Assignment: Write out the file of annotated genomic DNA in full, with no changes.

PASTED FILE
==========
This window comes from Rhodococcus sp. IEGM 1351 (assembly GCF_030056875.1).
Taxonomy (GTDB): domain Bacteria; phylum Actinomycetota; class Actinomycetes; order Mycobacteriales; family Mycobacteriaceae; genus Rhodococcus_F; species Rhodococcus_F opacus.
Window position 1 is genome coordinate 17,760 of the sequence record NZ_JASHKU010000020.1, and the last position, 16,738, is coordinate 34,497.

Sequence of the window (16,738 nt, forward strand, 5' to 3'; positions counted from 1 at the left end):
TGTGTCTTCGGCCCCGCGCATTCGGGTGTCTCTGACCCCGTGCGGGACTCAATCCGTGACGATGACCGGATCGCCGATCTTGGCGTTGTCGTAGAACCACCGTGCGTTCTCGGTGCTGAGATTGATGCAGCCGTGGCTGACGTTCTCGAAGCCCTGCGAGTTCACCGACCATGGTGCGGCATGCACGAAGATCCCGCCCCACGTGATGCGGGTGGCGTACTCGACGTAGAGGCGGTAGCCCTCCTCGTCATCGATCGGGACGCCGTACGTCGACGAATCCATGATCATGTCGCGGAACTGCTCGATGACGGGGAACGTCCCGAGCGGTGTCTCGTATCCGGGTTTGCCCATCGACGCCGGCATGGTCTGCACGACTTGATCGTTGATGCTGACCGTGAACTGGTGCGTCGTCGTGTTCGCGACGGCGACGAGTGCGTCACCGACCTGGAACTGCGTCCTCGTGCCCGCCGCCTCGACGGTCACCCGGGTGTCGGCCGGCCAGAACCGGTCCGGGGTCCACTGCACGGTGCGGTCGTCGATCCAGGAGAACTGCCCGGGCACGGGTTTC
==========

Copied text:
This window comes from Rhodococcus sp. IEGM 1351 (assembly GCF_030056875.1).
Taxonomy (GTDB): domain Bacteria; phylum Actinomycetota; class Actinomycetes; order Mycobacteriales; family Mycobacteriaceae; genus Rhodococcus_F; species Rhodococcus_F opacus.
Window position 1 is genome coordinate 17,760 of the sequence record NZ_JASHKU010000020.1, and the last position, 16,738, is coordinate 34,497.

Sequence of the window (16,738 nt, forward strand, 5' to 3'; positions counted from 1 at the left end):
TGTGTCTTCGGCCCCGCGCATTCGGGTGTCTCTGACCCCGTGCGGGACTCAATCCGTGACGATGACCGGATCGCCGATCTTGGCGTTGTCGTAGAACCACCGTGCGTTCTCGGTGCTGAGATTGATGCAGCCGTGGCTGACGTTCTCGAAGCCCTGCGAGTTCACCGACCATGGTGCGGCATGCACGAAGATCCCGCCCCACGTGATGCGGGTGGCGTACTCGACGTAGAGGCGGTAGCCCTCCTCGTCATCGATCGGGACGCCGTACGTCGACGAATCCATGATCATGTCGCGGAACTGCTCGATGACGGGGAACGTCCCGAGCGGTGTCTCGTATCCGGGTTTGCCCATCGACGCCGGCATGGTCTGCACGACTTGATCGTTGATGCTGACCGTGAACTGGTGCGTCGTCGTGTTCGCGACGGCGACGAGTGCGTCACCGACCTGGAACTGCGTCCTCGTGCCCGCCGCCTCGACGGTCACCCGGGTGTCGGCCGGCCAGAACCGGTCCGGGGTCCACTGCACGGTGCGGTCGTCGATCCAGGAGAACTGCCCGGGCACGGGTTTC